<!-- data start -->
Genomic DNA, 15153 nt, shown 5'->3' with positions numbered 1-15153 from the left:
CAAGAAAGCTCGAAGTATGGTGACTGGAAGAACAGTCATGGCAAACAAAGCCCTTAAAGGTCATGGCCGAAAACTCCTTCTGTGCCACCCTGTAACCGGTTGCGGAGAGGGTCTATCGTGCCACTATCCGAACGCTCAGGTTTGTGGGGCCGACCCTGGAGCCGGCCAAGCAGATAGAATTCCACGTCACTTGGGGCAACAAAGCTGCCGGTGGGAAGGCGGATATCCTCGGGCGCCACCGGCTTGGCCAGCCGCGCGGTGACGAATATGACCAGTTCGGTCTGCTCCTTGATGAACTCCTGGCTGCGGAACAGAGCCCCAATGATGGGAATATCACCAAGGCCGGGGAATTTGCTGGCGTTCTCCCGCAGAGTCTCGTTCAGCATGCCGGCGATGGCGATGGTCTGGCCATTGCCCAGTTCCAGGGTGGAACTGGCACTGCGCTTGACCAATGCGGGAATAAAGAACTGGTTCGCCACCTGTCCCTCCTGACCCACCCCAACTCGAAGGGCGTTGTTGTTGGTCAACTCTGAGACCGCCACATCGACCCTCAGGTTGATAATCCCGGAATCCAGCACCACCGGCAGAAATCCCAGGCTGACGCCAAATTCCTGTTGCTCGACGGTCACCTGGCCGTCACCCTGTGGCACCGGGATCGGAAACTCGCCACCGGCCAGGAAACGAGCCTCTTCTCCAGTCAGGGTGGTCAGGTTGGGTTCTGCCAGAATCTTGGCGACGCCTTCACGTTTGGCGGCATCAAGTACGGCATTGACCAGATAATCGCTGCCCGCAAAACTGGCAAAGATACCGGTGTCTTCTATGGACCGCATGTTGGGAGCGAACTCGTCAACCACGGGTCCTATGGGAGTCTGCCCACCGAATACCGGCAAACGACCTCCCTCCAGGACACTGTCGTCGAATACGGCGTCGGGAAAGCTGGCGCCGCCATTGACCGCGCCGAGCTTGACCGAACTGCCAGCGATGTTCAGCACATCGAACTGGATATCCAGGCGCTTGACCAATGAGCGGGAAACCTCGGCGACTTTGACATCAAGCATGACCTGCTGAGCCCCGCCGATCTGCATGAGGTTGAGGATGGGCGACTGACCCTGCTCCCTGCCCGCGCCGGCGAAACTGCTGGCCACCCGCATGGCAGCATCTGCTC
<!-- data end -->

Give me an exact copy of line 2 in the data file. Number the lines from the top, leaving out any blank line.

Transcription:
CAAGAAAGCTCGAAGTATGGTGACTGGAAGAACAGTCATGGCAAACAAAGCCCTTAAAGGTCATGGCCGAAAACTCCTTCTGTGCCACCCTGTAACCGGTTGCGGAGAGGGTCTATCGTGCCACTATCCGAACGCTCAGGTTTGTGGGGCCGACCCTGGAGCCGGCCAAGCAGATAGAATTCCACGTCACTTGGGGCAACAAAGCTGCCGGTGGGAAGGCGGATATCCTCGGGCGCCACCGGCTTGGCCAGCCGCGCGGTGACGAATATGACCAGTTCGGTCTGCTCCTTGATGAACTCCTGGCTGCGGAACAGAGCCCCAATGATGGGAATATCACCAAGGCCGGGGAATTTGCTGGCGTTCTCCCGCAGAGTCTCGTTCAGCATGCCGGCGATGGCGATGGTCTGGCCATTGCCCAGTTCCAGGGTGGAACTGGCACTGCGCTTGACCAATGCGGGAATAAAGAACTGGTTCGCCACCTGTCCCTCCTGACCCACCCCAACTCGAAGGGCGTTGTTGTTGGTCAACTCTGAGACCGCCACATCGACCCTCAGGTTGATAATCCCGGAATCCAGCACCACCGGCAGAAATCCCAGGCTGACGCCAAATTCCTGTTGCTCGACGGTCACCTGGCCGTCACCCTGTGGCACCGGGATCGGAAACTCGCCACCGGCCAGGAAACGAGCCTCTTCTCCAGTCAGGGTGGTCAGGTTGGGTTCTGCCAGAATCTTGGCGACGCCTTCACGTTTGGCGGCATCAAGTACGGCATTGACCAGATAATCGCTGCCCGCAAAACTGGCAAAGATACCGGTGTCTTCTATGGACCGCATGTTGGGAGCGAACTCGTCAACCACGGGTCCTATGGGAGTCTGCCCACCGAATACCGGCAAACGACCTCCCTCCAGGACACTGTCGTCGAATACGGCGTCGGGAAAGCTGGCGCCGCCATTGACCGCGCCGAGCTTGACCGAACTGCCAGCGATGTTCAGCACATCGAACTGGATATCCAGGCGCTTGACCAATGAGCGGGAAACCTCGGCGACTTTGACATCAAGCATGACCTGCTGAGCCCCGCCGATCTGCATGAGGTTGAGGATGGGCGACTGACCCTGCTCCCTGCCCGCGCCGGCGAAACTGCTGGCCACCCGCATGGCAGCATCTGCTC